China’s State Council, or Cabinet, on Monday publicized a circular on soil pollution that sets out a plan to contain the increasingly severe problem by 2015.
The circular ordered a thorough survey into soil conditions be conducted by 2015 and a system be established to rigorously protect arable land and land where drinking water originates.
It proposed building a soil environment monitoring network to cover 60 percent of all arable land and land of drinking water sources that serve over 500,000 people, so that regular surveillance will be possible for these regions.
Rigorous controls on newly polluted soil were also demanded by the State Council, which set soil protection priorities as nipping in the bud the environmental risks accompanying soil pollution, and treating contaminated land.
China is facing a grave situation in soil pollution, with a problems including expanding arable land affected by pesticides and chemical fertilizers, severe pollution by heavy metals, and pollution at mine and factory sites, Zhou Yikai, chairman of the Hubei Provincial Committee of the Chinese Peasants and Workers Democratic Party, said at the 2012 session of the Chinese People’s Political Consultative Conference National Committee.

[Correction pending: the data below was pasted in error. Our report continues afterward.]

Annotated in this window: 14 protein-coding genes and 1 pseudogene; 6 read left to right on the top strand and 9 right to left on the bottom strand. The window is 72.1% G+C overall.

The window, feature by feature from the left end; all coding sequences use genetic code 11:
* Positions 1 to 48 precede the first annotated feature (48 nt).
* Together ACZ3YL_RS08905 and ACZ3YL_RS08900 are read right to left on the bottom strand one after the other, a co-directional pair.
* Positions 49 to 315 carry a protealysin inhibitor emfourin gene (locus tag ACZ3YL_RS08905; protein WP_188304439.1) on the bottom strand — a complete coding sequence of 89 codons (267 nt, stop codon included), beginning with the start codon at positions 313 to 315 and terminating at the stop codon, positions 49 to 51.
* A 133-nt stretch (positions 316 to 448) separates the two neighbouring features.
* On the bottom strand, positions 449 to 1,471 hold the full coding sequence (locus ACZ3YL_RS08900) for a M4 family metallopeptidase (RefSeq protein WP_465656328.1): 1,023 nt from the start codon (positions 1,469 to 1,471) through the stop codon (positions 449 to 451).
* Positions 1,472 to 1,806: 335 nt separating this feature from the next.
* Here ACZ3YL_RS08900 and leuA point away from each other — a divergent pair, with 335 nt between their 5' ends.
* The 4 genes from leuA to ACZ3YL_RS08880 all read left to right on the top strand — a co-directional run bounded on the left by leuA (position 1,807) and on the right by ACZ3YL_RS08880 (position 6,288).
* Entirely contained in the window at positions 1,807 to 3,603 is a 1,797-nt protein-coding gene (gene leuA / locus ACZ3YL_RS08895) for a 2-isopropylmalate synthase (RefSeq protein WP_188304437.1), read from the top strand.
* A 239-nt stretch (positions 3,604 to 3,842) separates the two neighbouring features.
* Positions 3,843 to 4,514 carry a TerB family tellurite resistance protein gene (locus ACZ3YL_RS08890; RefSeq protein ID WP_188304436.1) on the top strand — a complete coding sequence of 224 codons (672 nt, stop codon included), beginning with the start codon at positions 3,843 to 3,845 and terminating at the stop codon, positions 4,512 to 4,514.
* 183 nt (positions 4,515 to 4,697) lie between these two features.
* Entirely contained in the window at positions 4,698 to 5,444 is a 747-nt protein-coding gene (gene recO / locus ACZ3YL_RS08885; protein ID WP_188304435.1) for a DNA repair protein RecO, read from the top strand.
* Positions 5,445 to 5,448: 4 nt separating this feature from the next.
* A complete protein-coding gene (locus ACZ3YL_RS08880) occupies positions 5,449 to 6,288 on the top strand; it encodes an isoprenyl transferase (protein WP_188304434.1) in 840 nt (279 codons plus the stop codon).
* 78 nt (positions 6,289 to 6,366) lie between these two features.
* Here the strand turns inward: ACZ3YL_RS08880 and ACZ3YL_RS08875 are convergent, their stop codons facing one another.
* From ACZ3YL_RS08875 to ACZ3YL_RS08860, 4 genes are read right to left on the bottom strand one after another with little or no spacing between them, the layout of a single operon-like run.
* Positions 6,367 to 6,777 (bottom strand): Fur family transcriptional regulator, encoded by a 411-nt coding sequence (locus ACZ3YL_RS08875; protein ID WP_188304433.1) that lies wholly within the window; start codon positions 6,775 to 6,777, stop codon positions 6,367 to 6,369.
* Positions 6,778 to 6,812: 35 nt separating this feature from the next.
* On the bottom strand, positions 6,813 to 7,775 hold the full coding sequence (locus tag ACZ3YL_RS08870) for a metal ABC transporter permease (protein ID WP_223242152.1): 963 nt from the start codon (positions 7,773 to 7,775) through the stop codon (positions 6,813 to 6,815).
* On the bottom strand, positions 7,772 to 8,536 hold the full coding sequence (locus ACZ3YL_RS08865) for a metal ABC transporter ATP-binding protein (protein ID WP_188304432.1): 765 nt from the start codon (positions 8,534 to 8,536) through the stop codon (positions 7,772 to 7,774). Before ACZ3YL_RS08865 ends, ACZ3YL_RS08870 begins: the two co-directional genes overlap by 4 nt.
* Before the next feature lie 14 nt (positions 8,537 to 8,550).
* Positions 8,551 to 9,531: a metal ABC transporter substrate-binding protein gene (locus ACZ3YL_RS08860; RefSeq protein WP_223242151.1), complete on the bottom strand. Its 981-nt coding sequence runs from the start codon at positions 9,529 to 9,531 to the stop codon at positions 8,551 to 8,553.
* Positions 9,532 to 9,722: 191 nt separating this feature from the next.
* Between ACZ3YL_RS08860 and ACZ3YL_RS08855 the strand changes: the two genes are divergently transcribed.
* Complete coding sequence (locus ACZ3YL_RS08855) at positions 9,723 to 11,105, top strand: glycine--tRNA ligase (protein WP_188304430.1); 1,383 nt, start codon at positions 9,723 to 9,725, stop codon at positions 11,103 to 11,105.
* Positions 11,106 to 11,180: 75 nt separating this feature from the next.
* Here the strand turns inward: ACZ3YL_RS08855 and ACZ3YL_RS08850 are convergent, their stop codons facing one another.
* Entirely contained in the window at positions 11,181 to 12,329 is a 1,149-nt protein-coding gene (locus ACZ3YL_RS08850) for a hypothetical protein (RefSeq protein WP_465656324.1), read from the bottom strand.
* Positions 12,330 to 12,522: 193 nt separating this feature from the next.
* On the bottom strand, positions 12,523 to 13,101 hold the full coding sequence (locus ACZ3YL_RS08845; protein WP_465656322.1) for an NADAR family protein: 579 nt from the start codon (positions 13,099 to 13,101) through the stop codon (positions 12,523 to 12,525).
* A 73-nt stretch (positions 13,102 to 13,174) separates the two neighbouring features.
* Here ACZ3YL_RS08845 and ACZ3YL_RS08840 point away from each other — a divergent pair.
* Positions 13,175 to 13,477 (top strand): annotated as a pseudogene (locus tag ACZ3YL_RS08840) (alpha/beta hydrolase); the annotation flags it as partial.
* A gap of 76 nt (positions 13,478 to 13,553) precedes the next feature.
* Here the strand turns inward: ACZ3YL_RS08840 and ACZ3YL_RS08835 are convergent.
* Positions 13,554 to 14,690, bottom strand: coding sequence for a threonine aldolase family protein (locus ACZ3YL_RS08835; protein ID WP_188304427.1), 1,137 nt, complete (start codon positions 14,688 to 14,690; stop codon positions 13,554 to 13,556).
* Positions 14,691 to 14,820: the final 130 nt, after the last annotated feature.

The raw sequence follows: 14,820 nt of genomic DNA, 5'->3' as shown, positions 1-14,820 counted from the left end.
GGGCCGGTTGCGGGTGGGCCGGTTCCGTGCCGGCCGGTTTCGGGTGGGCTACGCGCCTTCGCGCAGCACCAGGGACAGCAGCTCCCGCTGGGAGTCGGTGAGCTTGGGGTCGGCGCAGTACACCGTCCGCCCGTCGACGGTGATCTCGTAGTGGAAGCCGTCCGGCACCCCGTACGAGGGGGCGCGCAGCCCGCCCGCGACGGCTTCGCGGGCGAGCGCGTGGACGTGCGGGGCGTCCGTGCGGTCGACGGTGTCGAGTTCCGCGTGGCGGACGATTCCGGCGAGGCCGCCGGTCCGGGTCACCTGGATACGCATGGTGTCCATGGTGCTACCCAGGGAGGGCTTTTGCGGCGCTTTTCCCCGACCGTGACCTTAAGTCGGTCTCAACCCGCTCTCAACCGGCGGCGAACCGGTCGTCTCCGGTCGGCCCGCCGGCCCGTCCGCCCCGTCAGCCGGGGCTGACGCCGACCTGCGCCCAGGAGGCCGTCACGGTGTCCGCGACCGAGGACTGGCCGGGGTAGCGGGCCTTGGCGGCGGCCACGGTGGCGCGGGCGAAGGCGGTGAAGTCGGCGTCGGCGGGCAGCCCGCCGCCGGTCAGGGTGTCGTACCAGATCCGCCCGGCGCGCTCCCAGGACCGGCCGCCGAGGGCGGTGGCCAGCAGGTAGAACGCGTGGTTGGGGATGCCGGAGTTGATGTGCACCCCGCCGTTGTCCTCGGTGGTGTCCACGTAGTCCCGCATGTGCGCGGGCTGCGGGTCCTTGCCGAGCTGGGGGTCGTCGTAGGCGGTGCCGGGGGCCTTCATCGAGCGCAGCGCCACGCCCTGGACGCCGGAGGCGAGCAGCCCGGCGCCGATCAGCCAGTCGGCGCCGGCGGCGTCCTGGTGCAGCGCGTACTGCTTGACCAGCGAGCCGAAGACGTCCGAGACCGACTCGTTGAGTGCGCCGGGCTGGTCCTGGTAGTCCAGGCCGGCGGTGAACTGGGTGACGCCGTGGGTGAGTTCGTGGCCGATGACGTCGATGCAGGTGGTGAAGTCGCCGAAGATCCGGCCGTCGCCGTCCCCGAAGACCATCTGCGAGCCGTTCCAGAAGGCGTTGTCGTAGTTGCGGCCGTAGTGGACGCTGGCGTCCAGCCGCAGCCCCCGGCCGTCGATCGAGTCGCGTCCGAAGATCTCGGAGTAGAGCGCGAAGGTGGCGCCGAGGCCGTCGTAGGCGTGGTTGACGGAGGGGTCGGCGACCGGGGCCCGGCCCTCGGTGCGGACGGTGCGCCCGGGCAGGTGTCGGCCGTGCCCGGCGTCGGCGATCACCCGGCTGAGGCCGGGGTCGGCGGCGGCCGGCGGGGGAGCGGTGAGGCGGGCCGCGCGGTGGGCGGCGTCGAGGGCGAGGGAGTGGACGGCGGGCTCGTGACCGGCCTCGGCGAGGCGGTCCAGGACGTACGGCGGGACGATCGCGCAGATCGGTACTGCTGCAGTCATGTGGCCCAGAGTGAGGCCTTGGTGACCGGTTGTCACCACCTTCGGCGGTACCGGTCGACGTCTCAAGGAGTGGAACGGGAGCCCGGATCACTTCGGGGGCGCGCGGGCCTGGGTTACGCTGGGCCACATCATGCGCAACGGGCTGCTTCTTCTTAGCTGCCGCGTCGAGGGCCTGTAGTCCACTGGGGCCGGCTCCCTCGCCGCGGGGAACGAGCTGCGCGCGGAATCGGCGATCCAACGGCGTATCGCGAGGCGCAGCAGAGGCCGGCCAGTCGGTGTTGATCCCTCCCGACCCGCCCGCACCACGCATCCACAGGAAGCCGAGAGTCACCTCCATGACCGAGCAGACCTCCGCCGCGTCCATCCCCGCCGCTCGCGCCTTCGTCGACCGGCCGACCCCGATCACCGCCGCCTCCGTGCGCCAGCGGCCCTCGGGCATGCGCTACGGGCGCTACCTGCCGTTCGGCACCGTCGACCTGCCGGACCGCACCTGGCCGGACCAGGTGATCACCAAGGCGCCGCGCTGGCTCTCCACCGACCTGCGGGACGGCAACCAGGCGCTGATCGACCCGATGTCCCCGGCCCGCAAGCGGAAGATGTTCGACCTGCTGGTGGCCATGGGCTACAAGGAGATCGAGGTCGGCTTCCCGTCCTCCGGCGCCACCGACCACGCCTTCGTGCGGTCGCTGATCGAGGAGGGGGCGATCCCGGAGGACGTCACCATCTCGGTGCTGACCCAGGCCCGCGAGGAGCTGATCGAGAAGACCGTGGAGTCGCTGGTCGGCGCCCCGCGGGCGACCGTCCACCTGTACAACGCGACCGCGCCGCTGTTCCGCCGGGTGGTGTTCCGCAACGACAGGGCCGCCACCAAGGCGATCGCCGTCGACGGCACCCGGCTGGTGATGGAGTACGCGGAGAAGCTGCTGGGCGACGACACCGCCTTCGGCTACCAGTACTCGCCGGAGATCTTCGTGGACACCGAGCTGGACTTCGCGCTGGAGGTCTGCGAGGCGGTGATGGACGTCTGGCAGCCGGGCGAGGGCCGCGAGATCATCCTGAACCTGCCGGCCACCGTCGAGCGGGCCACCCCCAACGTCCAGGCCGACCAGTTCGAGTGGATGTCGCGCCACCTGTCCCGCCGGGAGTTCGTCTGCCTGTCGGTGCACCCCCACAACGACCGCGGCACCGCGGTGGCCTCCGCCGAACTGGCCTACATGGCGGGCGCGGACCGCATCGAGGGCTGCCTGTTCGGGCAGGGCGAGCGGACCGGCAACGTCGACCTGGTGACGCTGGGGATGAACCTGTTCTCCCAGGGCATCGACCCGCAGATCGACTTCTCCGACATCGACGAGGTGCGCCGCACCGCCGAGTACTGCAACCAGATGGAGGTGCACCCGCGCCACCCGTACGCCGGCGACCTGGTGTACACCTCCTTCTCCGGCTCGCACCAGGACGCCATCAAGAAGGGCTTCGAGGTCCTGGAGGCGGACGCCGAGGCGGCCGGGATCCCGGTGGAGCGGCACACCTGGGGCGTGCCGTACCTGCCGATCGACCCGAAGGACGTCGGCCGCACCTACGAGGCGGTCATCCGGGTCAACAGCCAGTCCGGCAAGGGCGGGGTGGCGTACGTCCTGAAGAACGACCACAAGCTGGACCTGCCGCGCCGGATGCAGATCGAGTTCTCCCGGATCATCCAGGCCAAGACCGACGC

For heavy metal pollution alone, the pollution results in the loss of 10 million metric tons of grain and the contamination of another 12 million metric tons annually, incurring 20 billion yuan in direct economic losses each year, the Ministry of Land and Resources estimated.